Second, Israeli spokesmen routinely claim that Israel is a state where the authority of law is supreme. What they fail to mention is that equality before law only means something for Jews. When non-Jews, particularly Palestinians, are involved, the authority of law evaporates and Israel behaves like a gangster state.
Since the outbreak of the Palestinian uprising in 2000, the Israeli army and paramilitary police have murdered thousands of Palestinians, most of them innocent civilians, including hundreds of children. According to the Israeli human rights organisation, B'tselem, such crimes have led to almost no convictions.
Third, when irrefutable evidence is exposed and presented, Israeli spokespersons reflexively claim, "We are talking about isolated incidents" and that "Wrong-doers would be prosecuted and punished if found guilty." The truth, however, is that when Israeli soldiers commit a crime, and the crime is not caught on camera, the crime passes into oblivion without even rebuke. Often the army concocts a narrative -- obvious in being hashed over time and again -- claiming that the victim was violent and that the soldier shot in self-defence.
When the crime is caught on video, army spokesmen continue to make the mendacious claims about "isolate incidents". Often such circumstances, soldiers will be rebuked and reprimanded, not for killing or injuring the Palestinian victim, but rather for not making sure that no cameramen or photographers or peace activists were watching.
Apologists for the Israeli government, who tacitly and half-heartedly acknowledge that crimes have been committed against innocent civilians in Gaza, indulge in exhaustive arguments about the nature of war and that wars by definition involve crimes against civilians. However, it is obvious that such arguments are not accepted by any courts of law, or else 64 years on a general amnesty for former Nazis would have been issued whereas in reality they are still being hunted.
More to the point, international law makes abundantly clear that killing civilians for the purpose of making military and political gains is a war crime and has no statute of limitations. Moreover, when the number of innocent victims is so high, as was the case in Gaza recently, even "specific intent" becomes irrelevant. Regardless of stated orders, the fact of the killings themselves -- if unchecked -- reveals the criminality.
Some Israeli pundits make the argument that Hamas, too, committed crimes by firing crude and short-range, if mostly ineffective, rockets on Israel. Yet this argument ignores the excessive and disproportionate force Israel used against the entire Gaza Strip. Indeed, when the Israeli army kills 1,500 and maims 5,000 and reduces half of Gaza Strip to ruins, we cannot talk of Israel's "response" but only of Israel's "war".
Added to this the plethora of internationally prohibited weapons, such as white phosphorus, which Israel used against civilian homes and civilian neighbourhoods, and which was filmed, making war crime charges not only plausible but irrefutable. One Palestinian lawyer who spoke to Al-Ahram Weekly recently compared the Israeli "reaction" with the massive atrocities the Nazis committed in central and eastern Europe in reaction to resistance attacks carried out in countries such as Czechoslovakia, Poland and Italy.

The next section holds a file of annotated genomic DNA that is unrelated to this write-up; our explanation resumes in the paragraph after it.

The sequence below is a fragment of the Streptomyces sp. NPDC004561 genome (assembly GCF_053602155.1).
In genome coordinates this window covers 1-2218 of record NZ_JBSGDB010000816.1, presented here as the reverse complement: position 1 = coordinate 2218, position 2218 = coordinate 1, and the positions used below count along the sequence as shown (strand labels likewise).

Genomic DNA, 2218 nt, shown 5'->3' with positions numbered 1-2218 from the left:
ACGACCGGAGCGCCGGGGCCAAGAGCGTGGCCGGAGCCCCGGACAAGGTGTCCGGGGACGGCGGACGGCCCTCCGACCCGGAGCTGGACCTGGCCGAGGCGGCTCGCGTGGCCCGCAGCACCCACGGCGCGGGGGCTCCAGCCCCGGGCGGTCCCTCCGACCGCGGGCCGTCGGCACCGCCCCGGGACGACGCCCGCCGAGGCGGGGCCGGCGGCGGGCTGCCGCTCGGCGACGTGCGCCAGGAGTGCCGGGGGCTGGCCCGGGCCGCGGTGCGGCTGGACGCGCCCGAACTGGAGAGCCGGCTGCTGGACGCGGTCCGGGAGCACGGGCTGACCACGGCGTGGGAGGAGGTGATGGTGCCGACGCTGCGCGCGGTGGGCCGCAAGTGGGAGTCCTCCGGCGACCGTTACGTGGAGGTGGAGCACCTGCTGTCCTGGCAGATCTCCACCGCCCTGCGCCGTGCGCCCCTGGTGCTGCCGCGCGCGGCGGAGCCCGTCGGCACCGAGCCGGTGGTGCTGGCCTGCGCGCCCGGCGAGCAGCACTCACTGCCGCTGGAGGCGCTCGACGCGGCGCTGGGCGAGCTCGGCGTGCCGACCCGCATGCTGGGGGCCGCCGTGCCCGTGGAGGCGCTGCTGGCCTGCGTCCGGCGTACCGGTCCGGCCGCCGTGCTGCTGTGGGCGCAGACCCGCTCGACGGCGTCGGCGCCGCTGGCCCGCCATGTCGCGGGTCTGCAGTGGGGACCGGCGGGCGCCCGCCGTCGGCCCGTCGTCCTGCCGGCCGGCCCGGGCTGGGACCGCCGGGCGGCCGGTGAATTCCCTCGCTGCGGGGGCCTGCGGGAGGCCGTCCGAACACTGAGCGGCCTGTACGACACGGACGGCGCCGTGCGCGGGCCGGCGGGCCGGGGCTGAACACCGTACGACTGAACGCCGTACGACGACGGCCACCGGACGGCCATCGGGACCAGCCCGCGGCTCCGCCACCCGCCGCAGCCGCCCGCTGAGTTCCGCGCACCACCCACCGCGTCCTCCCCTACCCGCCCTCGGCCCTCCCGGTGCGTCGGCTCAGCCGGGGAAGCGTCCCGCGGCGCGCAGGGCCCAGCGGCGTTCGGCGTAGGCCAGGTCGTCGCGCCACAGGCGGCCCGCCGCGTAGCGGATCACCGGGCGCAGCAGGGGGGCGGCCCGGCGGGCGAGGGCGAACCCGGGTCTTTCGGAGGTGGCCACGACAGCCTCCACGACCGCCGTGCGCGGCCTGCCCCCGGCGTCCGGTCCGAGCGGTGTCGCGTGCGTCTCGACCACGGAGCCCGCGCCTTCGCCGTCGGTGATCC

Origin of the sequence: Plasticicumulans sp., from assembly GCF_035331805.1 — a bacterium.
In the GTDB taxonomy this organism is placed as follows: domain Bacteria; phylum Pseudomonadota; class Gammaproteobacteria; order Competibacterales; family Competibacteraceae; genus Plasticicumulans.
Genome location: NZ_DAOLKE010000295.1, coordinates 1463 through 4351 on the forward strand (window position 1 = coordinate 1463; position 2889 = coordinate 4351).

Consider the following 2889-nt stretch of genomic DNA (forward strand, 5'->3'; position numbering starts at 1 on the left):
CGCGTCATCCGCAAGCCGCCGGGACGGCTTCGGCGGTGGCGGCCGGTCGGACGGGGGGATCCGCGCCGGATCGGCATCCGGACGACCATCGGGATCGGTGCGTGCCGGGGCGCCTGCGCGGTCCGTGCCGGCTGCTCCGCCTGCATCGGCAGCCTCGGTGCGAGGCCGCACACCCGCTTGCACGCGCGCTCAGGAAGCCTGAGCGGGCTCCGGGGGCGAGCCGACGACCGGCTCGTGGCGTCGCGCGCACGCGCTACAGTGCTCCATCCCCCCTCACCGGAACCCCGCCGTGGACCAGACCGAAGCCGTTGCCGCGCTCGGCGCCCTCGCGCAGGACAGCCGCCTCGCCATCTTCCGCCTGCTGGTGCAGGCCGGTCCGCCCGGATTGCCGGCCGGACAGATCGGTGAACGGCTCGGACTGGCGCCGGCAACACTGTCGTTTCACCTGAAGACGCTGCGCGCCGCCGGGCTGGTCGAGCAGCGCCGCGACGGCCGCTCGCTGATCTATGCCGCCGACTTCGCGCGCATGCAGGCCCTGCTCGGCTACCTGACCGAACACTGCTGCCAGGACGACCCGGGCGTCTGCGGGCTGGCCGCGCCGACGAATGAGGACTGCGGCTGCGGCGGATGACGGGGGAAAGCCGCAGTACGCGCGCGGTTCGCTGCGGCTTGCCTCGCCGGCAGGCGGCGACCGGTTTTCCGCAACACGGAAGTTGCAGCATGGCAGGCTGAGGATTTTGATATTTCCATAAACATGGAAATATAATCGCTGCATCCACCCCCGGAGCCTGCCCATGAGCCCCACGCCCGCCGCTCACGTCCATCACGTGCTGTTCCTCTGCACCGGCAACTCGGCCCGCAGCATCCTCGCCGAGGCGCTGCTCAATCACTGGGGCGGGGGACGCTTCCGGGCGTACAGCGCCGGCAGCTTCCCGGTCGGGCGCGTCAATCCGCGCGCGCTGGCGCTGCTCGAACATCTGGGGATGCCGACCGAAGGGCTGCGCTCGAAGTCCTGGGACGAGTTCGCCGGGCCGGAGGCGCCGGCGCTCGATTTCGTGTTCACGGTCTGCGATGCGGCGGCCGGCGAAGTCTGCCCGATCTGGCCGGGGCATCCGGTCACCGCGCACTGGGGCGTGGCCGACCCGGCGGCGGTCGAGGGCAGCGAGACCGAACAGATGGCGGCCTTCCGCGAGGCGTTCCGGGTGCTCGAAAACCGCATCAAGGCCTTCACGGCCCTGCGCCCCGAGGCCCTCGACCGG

What is also conveniently forgotten is that Hamas announced its withdrawal from the ceasefire agreement because it had failed to lead to what it was designed to lead to: an end to Israel's draconian siege on the Gaza Strip. Aside from the internationally protected right to resist occupation by all means, including the use of arms, Gaza's estimated 1.5 million Palestinians had been pushed to the edge of starvation after a year and a half or more of near complete blockade.
Indeed, there is no doubt that the enduring siege itself is a crime against humanity, since it is designed to make innocent people starve, suffer and die, mainly in order to force the tormented population to rise up against their democratically elected government. It constitutes, as such, intended collective punishment, which is an international crime and cannot be deemed legal or supportable.
Finally, it is clear that any investigation or enquiry by the Israeli army into crimes committed by the same army is by nature absurd. It should be clear that only an independent international investigation that also has the powers to bring indictments and issue punishments and sanctions can bring anything near a measure of justice for Israel's victims.
Israel, at present, feels as always that it has carte blanche to commit any crime and be above international law as long as the United States, its guardian-ally, continues to shield it from criminal responsibility. This is the real crux of the matter. After all, the crimes Israel committed in Gaza, however grisly and hideous, were not the first crimes committed by Israel against the Palestinians and likely would not be the last.
So the world is faced with a stark choice: watch all this happen again sometime soon, or act now and push for a war crimes tribunal for Gaza that may -- perhaps -- help forestall such atrocities raining down again on the heads of the innocent.